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Corruption Forces Nestle Out Of Azerbaijan

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NestleIn January 2012, corruption forced Nestle to suspend all trade ties with the country of Azerbaijan, although, at the same time, the company also hopes that it would be able to resume the supply of its products “as soon as possible.” The world’s largest food company, which has also been a controversial food giant, has blamed supply problems for its decision to move out of the country but local sources say that the real problem lies with the corruption prevalent in the war-ravaged nation.


 


1) Nestle’s Dilemma


 


Nestle Russia’s corporate communications manager informed the media that all Nestle products have been withheld from sale in Azerbaijan as of January 1, 2012. The company said that delivery problems were the main reason behind its decision since the company doesn’t have an operational base in Azerbaijan and it is dependent on local distributors. The official also informed that the company’s decision was specific to the Azerbaijan market and that the supply of Nestle products to the CIS markets will not be affected by this. Although the company refrained from making any further comments, it did say that it would make all efforts to resume supply of its products to Azerbaijan at an earliest.


 


2) The Real Reason


 


Local sources reveal that the real reason behind the company’s decision is rampant corruption that plagues the local distribution network as well as the Azerbaijan customs authority. Since the company reportedly did not pay bribes to get business in the country, its job was made more difficult by the corrupt local distributors. The first time this was reported to the company headquarters in Switzerland was when a region audit found discrepancies in the accounts of the Aylin company, Nestle’s exclusive distributor in Azerbaijan.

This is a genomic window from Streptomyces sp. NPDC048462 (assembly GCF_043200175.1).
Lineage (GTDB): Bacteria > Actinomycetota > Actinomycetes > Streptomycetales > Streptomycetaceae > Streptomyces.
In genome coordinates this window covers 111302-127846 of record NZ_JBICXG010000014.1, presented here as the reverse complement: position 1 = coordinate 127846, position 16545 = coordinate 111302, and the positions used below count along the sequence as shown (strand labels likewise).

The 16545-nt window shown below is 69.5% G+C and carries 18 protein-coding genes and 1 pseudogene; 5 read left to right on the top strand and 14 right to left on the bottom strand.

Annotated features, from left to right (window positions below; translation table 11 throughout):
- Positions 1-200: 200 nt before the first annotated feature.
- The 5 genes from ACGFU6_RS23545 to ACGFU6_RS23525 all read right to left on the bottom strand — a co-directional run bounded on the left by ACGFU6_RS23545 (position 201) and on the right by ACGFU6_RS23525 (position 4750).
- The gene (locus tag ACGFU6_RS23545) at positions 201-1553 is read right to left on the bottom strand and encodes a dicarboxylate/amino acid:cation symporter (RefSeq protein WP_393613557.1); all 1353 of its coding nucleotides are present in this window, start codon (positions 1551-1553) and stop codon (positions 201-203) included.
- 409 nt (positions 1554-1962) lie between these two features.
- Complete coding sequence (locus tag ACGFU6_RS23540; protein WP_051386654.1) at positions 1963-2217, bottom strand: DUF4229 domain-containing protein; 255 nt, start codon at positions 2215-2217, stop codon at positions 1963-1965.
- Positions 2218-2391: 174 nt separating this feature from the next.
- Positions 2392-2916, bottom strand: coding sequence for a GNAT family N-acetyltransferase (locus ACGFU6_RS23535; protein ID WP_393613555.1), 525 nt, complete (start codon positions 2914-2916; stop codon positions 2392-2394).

3) No Surprise


 


Those who know would not be surprised at the corruption allegations being put up against Azerbaijan, especially since the country was placed 143 out of 182 countries on Transparency International’s Corruption Perception Index. Since Nestle, which mainly supplies coffee, confectionary, and baby food products, refused to adopt dishonest book keeping methods to evade tax payments, the customs authorities, along with local distributors, allegedly, made it difficult for the company to operate in Azerbaijan.


 


4) The Present Scenario


 


At present, local distributors have enough stock of Nestle products to last for a few months although the distributors are making limited sales in lieu of cash only. One of the representatives of Aylin informs,  “Product stock will suffice for 1-2 months. Therefore, goods are being sold in small consignments for cash only.”


 


For now, Azerbaijan has enough Nestle products to last for two to three months but after that, all will depend upon whether Nestle resumes its supply to the said country or not. Do you think Nestle was right in severing ties with Azerbaijan? Do feel free to comment.


 


Image Courtesy: flowergiftsdelivery.com

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